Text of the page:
Ever since Mario and Luigi made their awkward big-screen transition (seriously, what were they thinking with those Goombas), video game movies have served as cannon-fodder for critics and diehard gamers alike. Between bad filmmakers’ clumsy-conceived visions (looking at you Uwe Boll) and a lackluster understanding of what makes the respective source material work, studios continue to cycle through properties with mostly disastrous results. Leave it to shlock extraordinaire Paul WS Anderson, who served as the primary visionary behind six Resident Evil films, to crack the video game curse with his latest Monster Hunter. Anderson’s colorfully crafted popcorn film hits that guilty-pleasure itch through its over-indulgent spectacle.
Monster Hunter follows Lieutenant Artemis (Milla Jovovich), a decorated special forces leader who is suddenly transported into a different world. When she and her team discover gargantuan creatures, they must fight for their survival while teaming with a mysterious hunter (Tony Jaa) to plot their escape.
Most video game movies can’t convey their source’s unique strengths, often truncating a thoughtfully-constructed narrative into an underbaked mess. Considering the Monster Hunter games exist as a vessel for conquering larger-than-life creatures, the brand makes an ideal canvas for Anderson to unleash his signature carnage. The director’s shamelessly kinetic voice finds a perfect partner within the monster movie genre’s vibrant appeals. A well-tuned balance between broadly self-aware setpieces and daffy comedic frames ensures this B-movie never drifts into falsely self-serious territory.
Anderson is not foreign to criticism for his presentation choices, with audiences often dividing over his big-screen offerings (the Resident Evil franchise is equally beloved and loathed by fans). While some of his efforts present untamed technical prowess, Monster Hunter finds Anderson creating an assured blend of controlled chaos. His mixture of wide-shots and intimately framed shaky cam presents the impressive design work while throwing audiences into the flurry of each action beat. The sped-up slow-motion and frenetic edits won’t please everyone, but I love the ways Anderson gleefully embraces the excess of big-screen blockbusters. Big props also to Anderson’s design crew, as the team transform this barren desert landscape into an intriguing steam-punk flavored world.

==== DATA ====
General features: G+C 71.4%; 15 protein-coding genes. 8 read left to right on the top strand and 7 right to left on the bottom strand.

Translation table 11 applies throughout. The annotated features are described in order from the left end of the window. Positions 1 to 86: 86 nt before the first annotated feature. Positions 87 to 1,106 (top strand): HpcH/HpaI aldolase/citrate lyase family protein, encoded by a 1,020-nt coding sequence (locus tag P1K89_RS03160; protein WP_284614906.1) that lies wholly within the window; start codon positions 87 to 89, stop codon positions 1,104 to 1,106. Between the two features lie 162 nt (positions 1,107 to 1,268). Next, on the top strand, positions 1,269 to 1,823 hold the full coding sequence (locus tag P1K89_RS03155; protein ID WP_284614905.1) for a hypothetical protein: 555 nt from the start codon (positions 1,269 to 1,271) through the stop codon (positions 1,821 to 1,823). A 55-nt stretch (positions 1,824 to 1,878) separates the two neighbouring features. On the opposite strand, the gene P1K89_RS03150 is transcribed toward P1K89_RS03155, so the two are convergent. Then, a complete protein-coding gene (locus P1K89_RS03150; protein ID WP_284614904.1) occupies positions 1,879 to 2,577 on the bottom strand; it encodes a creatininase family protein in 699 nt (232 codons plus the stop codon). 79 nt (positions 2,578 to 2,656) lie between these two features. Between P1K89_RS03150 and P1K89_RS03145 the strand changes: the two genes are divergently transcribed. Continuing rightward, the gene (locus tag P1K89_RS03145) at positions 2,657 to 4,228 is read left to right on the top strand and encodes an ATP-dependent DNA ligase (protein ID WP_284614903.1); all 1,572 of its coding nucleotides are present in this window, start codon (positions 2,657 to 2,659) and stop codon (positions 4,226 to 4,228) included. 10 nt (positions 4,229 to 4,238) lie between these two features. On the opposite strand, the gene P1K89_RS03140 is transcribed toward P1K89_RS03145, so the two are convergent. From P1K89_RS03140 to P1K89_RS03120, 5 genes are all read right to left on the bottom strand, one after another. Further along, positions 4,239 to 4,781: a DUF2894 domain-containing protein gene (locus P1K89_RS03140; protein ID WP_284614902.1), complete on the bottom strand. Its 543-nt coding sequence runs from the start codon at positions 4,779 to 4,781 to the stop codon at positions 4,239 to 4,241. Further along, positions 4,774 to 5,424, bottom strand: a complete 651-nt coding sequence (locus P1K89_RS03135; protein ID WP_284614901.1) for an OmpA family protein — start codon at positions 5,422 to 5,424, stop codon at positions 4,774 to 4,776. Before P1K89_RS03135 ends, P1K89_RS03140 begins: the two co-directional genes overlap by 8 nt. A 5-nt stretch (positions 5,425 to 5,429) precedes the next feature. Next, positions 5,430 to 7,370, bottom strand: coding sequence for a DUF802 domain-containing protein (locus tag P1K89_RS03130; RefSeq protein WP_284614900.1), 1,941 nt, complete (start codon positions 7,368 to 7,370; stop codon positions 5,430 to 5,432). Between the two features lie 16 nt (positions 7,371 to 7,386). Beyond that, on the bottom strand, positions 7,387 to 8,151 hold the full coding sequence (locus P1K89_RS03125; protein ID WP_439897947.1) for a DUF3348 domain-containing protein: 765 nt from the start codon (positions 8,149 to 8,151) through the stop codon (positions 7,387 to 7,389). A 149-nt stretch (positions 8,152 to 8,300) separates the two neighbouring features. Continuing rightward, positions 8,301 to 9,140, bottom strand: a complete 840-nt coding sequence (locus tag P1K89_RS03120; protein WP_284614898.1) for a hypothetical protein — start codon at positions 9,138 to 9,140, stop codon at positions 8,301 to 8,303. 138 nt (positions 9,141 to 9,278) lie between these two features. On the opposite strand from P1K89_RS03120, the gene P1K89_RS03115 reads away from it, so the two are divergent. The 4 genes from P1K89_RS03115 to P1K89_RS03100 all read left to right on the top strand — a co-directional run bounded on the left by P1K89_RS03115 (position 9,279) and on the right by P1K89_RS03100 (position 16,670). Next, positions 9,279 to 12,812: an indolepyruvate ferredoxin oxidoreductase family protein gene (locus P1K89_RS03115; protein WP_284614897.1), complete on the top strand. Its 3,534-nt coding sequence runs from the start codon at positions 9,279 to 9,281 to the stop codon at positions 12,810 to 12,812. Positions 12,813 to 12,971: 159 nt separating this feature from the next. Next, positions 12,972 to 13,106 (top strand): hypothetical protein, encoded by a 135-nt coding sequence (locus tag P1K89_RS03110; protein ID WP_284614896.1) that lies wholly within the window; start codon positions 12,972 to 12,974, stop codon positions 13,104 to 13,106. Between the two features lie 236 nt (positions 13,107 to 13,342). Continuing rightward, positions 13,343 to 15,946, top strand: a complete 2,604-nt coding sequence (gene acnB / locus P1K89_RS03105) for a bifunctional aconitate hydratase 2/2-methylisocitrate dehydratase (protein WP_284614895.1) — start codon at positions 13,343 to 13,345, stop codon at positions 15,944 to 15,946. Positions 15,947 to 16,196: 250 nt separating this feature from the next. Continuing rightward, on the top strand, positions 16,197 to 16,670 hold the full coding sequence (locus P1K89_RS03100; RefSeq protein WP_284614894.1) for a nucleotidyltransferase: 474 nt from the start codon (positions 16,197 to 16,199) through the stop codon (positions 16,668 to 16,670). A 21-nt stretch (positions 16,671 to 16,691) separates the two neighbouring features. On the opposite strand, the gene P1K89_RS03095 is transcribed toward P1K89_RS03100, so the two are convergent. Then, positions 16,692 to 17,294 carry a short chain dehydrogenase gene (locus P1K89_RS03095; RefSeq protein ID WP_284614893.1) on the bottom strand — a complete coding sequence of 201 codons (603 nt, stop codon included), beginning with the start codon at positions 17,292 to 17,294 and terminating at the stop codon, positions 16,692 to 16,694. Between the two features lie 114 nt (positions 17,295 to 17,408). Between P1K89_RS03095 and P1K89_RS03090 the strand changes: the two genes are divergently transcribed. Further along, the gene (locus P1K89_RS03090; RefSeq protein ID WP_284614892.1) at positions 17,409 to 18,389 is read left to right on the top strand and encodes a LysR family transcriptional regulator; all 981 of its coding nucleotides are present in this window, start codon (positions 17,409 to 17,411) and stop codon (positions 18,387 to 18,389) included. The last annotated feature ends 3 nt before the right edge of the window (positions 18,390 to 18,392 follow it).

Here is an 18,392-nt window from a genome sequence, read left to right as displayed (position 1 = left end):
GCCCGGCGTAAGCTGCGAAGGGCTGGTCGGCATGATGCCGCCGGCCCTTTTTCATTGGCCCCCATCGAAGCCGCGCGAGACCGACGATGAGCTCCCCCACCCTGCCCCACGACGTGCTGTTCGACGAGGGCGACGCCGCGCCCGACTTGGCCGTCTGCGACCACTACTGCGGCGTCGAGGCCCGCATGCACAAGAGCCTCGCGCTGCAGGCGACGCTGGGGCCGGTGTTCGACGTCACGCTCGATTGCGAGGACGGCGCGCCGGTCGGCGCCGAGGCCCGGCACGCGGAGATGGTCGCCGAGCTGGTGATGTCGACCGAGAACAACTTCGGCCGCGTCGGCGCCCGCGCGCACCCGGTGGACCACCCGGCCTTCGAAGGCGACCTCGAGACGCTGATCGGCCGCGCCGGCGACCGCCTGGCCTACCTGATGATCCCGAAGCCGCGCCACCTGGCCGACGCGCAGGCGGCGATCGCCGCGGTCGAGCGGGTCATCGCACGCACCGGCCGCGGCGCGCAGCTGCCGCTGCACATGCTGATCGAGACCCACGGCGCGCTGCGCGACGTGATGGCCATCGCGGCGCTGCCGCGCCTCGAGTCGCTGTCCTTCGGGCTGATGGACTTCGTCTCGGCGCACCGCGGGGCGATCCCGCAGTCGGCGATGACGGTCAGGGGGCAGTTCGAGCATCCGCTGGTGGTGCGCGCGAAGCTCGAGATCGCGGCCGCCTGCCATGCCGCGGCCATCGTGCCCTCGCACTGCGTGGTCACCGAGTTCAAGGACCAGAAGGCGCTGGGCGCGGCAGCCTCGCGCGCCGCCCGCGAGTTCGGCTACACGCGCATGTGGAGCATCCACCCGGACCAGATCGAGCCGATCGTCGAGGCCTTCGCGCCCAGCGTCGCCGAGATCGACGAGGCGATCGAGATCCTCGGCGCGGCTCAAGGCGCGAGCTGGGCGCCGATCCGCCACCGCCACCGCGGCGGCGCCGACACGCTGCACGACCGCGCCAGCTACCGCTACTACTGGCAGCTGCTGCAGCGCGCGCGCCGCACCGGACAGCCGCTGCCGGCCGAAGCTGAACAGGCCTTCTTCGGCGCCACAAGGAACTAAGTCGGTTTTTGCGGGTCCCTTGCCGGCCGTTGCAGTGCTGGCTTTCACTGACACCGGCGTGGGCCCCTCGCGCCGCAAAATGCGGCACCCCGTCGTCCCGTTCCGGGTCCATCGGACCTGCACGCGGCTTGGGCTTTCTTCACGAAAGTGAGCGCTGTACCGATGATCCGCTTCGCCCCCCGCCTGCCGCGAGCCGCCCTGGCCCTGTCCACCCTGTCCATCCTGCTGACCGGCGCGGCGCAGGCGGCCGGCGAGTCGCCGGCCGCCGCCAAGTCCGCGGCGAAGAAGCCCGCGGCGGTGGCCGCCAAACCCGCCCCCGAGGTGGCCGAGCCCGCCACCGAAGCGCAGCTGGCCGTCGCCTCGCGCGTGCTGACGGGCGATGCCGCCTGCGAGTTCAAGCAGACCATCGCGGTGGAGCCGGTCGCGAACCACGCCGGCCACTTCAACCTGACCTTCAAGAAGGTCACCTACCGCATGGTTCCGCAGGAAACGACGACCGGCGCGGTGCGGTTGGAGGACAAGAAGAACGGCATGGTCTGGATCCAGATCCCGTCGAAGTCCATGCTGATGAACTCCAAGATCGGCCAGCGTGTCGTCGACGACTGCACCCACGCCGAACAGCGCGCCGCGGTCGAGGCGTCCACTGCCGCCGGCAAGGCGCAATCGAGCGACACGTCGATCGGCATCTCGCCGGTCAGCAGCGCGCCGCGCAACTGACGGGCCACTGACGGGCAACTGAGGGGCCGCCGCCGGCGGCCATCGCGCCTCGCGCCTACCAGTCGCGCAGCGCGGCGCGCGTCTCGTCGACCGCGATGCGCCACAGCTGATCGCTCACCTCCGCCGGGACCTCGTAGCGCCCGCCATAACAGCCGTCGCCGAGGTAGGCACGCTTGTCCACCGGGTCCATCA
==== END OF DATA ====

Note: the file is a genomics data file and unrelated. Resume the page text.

Monster Hunter’s cheeky appeals could easily fall apart in the wrong hands, but star Milla Jovovich ably carries the narrative on her shoulders. This is a part Jovovich could perform in her sleep at this point, continuing her run as one of the genre’s most composed action stars. Her firm presence adds gravitas to Artemis’ shallow journey home, while co-star Tony Jaa operates as an effective comedic foil to Jovovich’s stern persona. The supporting cast also has fun within their archetype roles, including Ron Pearlman boasting a hilariously convoluted hairstyle (the second you see him with a mullet and sideburns will lead to instant laughter).
Monster Hunter is a joy to watch, but Paul WS Anderson’s abilities as a director are often undercut by his faults as a screenwriter. I don’t take issue with the film’s straight-forward, video game-esque plotting, but Anderson fails to bring much personality to the materials’ formula. Most of the characters serve as blandly-coated stereotypes while the few humorous frames land with a clunky corniness. When the action isn’t flying onscreen, Anderson struggles to keep his routine narrative engaging.
Thankfully for audiences, Monster Hunter’s relentless pace rarely ensures much boredom. Equally opulent and mindless, Anderson crafts an endearingly silly blockbuster for genre fans to embrace.